Here are a few photos with a bunch of interesting facts I learned along the way. Continue reading

Imojify! (bookmarklet edition)

At one point, when making my Imojify JavaScript library, I decided to make a bookmarklet which turns text into emoji whenever possible.

I mean, we all love emoji right? We use it all the time on social media. So I thought why not try and put it in more places on the Web? I thought I’d demo it to the folks at the most recent JSOxford meetup.

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Sharing my photos

For about a year now, my Twitter profile has contained the phrase “Occasional blogger, amateur photographer, head in the Cloud”. Now since you’re reading this you know I write blog posts occasionally and that the content of most of them is rather computery, so that’s 2 of the 3 claims sorted.

I’ve wanted to share some of my photos for a while, but I’d never got round to it (unless you count the very occasional pictures I post on this blog), until last week when I finally opened a 500px account. The username is DanPope, simply because danielthepope was already taken 😦

Hopefully I’ll put something new up there each week. Let’s see how long I can keep that up for! I created an IFTTT recipe to automatically tweet my uploads too.

Check out my photos here: https://500px.com/danpope

Imojify: my first JavaScript library

In which Dan finds a project other than Trntxt.uk to blog about, and says ’emoji’ 11 times.

TL;DR: I made Imojify, a library that converts emoji in :colon: notation into their graphical equivalents. It’s on GitHub, NPM and Bower.

On Monday morning I had an idea for a brilliant JavaScript library, but I couldn’t do anything with it because I had to go to work then I had a choir rehearsal. I got back from choir at 10pm with the idea still in my head along with some very catchy Christmas songs.

I had a working (but buggy) prototype by 1am.

The idea was a library that could convert colon notation emoji into their PNG image equivalent. For the uninitiated, colon notation is often used in chat services such as Gitter and Slack. It consists of a word or phrase wrapped inside a colon, such as :angry: or :stuck_out_tongue:. The big benefit of this sort of emoji is accessibility – if the picture isn’t rendered for whatever reason (e.g. for a blind person using a screen reader), it is still possible to understand what the author meant. Continue reading

Sleep easier after screen time with f.lux

F.lux is an application that adapts the colour profile of your computer to the rising and setting of the sun.

Your computer screens produce white light, the same colour (albeit different intensity) as the sun. This is fine during the day – the colours look natural, but as the sun sets, should we really still be looking at the sun? This is essentially what we’re doing when we use our laptops, phones and tablets at night.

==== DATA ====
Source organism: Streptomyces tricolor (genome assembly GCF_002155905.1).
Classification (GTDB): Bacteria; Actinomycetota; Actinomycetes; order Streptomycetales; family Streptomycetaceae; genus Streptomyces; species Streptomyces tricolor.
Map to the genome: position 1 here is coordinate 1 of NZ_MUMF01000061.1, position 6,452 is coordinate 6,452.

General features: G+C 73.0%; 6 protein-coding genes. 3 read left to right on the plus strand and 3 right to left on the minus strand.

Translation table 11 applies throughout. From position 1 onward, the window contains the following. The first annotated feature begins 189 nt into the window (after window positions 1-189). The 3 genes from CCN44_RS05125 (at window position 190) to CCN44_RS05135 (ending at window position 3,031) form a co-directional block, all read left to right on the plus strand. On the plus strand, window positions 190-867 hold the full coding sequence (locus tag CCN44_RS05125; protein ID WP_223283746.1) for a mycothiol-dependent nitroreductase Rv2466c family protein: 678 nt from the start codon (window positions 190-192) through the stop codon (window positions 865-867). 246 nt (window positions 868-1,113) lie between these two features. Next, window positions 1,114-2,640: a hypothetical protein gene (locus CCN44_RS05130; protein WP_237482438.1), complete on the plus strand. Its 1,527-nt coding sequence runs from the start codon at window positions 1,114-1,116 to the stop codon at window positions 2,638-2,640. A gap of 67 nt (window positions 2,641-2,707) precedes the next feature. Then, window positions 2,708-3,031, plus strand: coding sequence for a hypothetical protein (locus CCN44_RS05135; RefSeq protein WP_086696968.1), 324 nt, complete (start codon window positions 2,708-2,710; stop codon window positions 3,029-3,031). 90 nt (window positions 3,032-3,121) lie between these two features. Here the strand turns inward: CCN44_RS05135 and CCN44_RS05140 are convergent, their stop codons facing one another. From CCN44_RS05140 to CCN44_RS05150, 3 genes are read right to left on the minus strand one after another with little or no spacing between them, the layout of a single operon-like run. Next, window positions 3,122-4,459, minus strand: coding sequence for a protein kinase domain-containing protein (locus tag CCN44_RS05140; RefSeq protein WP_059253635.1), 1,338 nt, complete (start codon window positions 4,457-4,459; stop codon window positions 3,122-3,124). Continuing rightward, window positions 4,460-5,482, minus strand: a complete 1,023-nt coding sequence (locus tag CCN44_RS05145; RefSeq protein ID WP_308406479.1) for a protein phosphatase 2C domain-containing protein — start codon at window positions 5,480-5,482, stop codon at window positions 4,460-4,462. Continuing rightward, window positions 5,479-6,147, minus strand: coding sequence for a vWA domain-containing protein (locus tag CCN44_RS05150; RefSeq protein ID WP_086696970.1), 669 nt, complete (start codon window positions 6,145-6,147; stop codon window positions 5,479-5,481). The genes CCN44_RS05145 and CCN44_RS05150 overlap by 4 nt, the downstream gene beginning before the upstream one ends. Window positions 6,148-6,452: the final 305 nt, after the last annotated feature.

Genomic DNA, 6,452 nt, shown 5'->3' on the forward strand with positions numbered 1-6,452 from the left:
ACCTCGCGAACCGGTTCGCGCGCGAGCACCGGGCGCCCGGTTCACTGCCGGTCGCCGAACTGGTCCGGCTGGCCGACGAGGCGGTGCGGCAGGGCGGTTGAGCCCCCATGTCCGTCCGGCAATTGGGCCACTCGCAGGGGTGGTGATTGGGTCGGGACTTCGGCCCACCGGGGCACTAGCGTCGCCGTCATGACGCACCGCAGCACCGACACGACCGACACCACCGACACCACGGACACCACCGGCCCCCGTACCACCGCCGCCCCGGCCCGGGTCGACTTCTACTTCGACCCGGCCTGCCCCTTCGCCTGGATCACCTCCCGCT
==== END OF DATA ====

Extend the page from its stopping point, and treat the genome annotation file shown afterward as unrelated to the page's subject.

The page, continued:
There’s a lot of scientific evidence that shows the effect of blue light on the body’s production of melatonin (the hormone that helps you sleep). I’m not going to go into detail about this, just know that blue light is not good for you if you’re trying to sleep.

This is where f.lux comes in. As the sun sets, the application changes the colour of your screen to match the colour produced by light bulbs instead of the sun. When the sun rises, the colours go back to normal. On first use, this makes the screen look orange and weird, but it’s not long before you get used to it and wonder how you ever lived without it. Seriously. Once you’ve used it for a few days, try disabling it. You’ll feel your eyes strain to adjust to the new colour.

Without f.lux, You don’t tend to notice that the screen is a completely different colour to its surroundings until you see it in a photo.

flux.jpg

On the left is my laptop with f.lux disabled. The white of the screen is a completely different colour to the surroundings. Then with f.lux (right), the laptop’s colour is a more natural fit. It is more comfortable to look at for long periods.

Unfortunately f.lux is only supported on computers. On mobiles it’s a different story. The team at f.lux have made an app for iOS devices, but it only works on jailbroken ones. Apple don’t allow it on the app store because it requires access to settings which aren’t allowed to be accessed by apps. The thing is users can’t access these settings either. One of my friends has a jailbroken iPhone with f.lux installed and it looks beautiful at night. I want it, but I also don’t want to compromise the security and reliability of my iPhone.

I understand where Apple are coming from – I also don’t think f.lux should be in the app store – but instead it should be installed and enabled by default on all devices. It should be there as a setting right next to the brightness slider for everyone so that people who use their smartphones at night can get a better night’s sleep. The research supports it, f.lux users support it, it just makes sense. If a smartphone was released that natively automatically adapted its colour temperature as the sun set, I wouldn’t hesitate to buy it.

Related news:

http://www.bbc.co.uk/news/health-34744859

http://recode.net/2015/11/16/apple-tells-screen-dimming-software-f-lux-to-shut-down-its-ios-version/

Download f.lux here (Windows, Mac, Linux):

https://justgetflux.com

Update: Apple have added a F.lux-like feature ‘Nightshift’ in their most recent iOS9.3 update